Muscat: Mars Hypermarket will employ 1,000 people in the next two and a half years at four new branches that are expected to open before 2020.
Watch: Online or in store? What is the future of shopping in Oman?
“Over the next two years, we have four branches coming up in Oman. On a rough estimate it would employ around 1,000 people and it would happen in the next 2.5 years”, said Naveej Vinod, executive director of Mars Hypermarkets, which is feeding Oman’s $4 billion supermarket and hypermarket sales.
The 18 branches of Mars Hypermarket in Oman currently have 2,400 people working for them. “We are very proud; we’ve hired 500 staff in this branch (Al Khoud). The whole of Mars employs 2,400 staff personnel,” he said.
Like other industries in Oman, the retail sector has also been affected by low oil prices and the resultant economic downturn. “For us, since we are growing and have a number of new branches, we have a lot customers coming in. Fortunately, we are not affected in a big way, but indirectly what I see is my customers have started to shop less. For example, somebody who shops for 50 rials has started to shop for 40 rials,” he said.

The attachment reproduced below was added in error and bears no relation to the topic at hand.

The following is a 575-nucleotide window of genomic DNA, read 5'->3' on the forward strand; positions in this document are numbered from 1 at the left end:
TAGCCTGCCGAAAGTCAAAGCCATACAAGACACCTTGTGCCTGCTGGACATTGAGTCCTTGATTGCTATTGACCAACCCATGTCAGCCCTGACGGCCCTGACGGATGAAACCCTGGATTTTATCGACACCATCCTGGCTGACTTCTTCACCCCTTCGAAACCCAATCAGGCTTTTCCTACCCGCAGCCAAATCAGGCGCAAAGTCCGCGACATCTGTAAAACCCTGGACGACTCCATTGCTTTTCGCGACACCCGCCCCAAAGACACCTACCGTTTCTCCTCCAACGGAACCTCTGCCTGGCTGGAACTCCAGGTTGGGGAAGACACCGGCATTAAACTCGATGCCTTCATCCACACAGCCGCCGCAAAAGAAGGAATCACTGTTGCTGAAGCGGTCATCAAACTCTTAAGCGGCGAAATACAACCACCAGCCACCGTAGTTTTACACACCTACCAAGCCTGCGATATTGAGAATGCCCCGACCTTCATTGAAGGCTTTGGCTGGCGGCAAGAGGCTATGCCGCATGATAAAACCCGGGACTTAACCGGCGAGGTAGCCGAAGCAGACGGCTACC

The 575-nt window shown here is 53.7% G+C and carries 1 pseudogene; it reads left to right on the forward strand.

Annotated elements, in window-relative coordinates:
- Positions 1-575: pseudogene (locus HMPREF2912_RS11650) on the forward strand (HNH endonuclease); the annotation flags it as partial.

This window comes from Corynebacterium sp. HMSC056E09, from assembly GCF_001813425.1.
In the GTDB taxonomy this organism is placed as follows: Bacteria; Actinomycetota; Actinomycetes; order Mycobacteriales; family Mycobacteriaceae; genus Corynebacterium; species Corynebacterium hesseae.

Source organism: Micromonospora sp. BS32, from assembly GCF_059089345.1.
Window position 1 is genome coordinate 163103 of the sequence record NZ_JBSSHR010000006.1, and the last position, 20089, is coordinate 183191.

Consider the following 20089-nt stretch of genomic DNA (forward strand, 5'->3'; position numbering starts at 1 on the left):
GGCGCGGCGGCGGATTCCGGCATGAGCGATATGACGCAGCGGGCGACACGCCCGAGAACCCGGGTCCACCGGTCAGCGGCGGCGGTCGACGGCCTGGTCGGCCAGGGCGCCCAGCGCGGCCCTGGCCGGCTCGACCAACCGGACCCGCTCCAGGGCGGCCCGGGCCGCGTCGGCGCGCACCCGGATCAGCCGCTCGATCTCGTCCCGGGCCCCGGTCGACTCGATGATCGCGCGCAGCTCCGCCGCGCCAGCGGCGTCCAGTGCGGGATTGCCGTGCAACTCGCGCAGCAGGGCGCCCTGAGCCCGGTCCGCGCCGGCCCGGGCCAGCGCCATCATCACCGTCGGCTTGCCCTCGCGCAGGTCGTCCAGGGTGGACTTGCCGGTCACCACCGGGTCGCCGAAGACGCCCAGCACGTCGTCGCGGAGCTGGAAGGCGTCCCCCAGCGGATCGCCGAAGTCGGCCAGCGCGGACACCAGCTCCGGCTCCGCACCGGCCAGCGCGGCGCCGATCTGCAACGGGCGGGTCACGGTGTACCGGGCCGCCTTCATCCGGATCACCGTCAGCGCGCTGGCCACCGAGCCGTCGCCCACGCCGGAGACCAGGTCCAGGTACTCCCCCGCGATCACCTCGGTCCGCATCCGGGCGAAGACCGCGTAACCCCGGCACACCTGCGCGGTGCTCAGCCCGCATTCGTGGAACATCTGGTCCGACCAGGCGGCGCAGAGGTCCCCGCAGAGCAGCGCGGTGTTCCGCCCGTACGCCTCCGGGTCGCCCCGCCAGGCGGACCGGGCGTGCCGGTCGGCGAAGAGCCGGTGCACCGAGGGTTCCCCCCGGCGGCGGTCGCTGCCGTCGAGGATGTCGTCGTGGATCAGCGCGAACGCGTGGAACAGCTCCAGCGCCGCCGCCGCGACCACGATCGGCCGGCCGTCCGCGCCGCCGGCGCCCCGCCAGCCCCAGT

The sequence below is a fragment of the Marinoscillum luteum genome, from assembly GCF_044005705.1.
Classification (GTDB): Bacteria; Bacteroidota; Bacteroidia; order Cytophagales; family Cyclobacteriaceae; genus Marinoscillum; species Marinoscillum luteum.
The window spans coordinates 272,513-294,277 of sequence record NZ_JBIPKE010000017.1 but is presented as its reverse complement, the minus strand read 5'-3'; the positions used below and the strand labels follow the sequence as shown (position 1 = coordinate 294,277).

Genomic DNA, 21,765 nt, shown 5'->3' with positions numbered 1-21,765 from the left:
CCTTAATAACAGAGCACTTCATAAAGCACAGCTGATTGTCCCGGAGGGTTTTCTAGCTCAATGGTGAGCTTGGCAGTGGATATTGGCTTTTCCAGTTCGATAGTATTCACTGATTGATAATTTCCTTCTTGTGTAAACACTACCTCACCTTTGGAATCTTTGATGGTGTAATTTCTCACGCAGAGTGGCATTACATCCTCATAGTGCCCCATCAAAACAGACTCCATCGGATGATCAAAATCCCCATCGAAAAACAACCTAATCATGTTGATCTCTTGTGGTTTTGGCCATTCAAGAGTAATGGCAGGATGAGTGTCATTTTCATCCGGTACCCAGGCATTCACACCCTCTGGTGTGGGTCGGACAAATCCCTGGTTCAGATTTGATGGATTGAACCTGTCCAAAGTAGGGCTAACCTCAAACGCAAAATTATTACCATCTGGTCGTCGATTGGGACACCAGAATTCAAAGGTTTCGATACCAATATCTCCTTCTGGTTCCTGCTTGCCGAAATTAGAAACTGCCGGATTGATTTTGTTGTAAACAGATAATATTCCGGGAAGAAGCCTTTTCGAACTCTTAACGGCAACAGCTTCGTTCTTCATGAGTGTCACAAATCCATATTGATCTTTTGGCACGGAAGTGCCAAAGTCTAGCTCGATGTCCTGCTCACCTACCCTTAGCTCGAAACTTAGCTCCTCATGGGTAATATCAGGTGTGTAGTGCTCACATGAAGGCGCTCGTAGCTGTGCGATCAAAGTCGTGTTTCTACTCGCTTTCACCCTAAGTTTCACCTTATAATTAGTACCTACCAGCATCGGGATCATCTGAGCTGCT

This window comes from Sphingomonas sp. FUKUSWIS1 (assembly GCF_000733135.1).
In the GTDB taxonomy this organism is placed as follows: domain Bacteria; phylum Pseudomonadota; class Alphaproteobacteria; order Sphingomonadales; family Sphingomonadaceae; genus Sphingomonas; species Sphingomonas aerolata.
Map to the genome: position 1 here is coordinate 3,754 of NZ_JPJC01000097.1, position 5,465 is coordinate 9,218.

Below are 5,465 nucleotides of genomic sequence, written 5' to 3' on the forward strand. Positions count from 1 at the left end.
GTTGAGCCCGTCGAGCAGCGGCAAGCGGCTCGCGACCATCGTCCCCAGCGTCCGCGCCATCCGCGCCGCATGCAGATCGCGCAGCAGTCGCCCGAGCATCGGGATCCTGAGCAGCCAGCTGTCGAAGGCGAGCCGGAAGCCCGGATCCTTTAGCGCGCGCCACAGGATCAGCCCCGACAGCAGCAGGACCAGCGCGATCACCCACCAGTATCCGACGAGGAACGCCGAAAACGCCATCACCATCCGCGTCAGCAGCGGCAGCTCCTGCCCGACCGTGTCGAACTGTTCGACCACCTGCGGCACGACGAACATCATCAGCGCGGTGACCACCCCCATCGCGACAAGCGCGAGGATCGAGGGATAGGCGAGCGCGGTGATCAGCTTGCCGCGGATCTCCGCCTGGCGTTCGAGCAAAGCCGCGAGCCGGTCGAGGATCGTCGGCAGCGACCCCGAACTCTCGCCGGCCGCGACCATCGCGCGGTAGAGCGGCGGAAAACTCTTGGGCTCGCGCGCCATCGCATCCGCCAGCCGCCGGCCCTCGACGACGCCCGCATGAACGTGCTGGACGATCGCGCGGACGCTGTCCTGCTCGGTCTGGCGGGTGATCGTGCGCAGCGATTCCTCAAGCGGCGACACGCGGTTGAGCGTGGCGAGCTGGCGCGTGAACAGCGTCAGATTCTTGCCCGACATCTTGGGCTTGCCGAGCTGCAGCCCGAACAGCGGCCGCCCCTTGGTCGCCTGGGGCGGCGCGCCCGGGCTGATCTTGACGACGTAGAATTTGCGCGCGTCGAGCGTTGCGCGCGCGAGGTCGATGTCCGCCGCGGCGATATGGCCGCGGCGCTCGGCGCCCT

Hypermarkets, according to Vinod, also help in the overall development of an area by leveraging many other industries around it.
“Every hypermarket that operates creates a real-estate boom around it. It has (happened in Al Khoud). This was a very different location when we came. I see a lot of buildings coming up near and around our area,” he said.
Speaking about the rapid shift towards digitisation that all industries across the globe are adopting, Vinod explained why he doesn’t see too many online hypermarkets coming to the country soon.
“Oman as a market still isn’t mature enough for e-commerce retailing. Maybe it is the topographical and the demographic and the population spread in Oman. This country is different from any other parts of the GCC (Gulf Cooperation Council). We have different pockets of villages.”
“Getting to these people through online retail, where the usage of internet is still growing, it is only over the recent past that social media has become a buzz among the youth of Oman. So it will take time.”
Emergence of online supermarkets and hypermarkets can also lead to the death of Oman’s traditional souqs, Vinod feels. “If you have the concept of online shopping, our traditional souq will die. These are things that Oman wants to preserve. If we take away the souqs a lot of Omani businessmen lose their jobs.” He added, “We are one of the biggest purchasers from souqs. We buy from local souq retailers too.”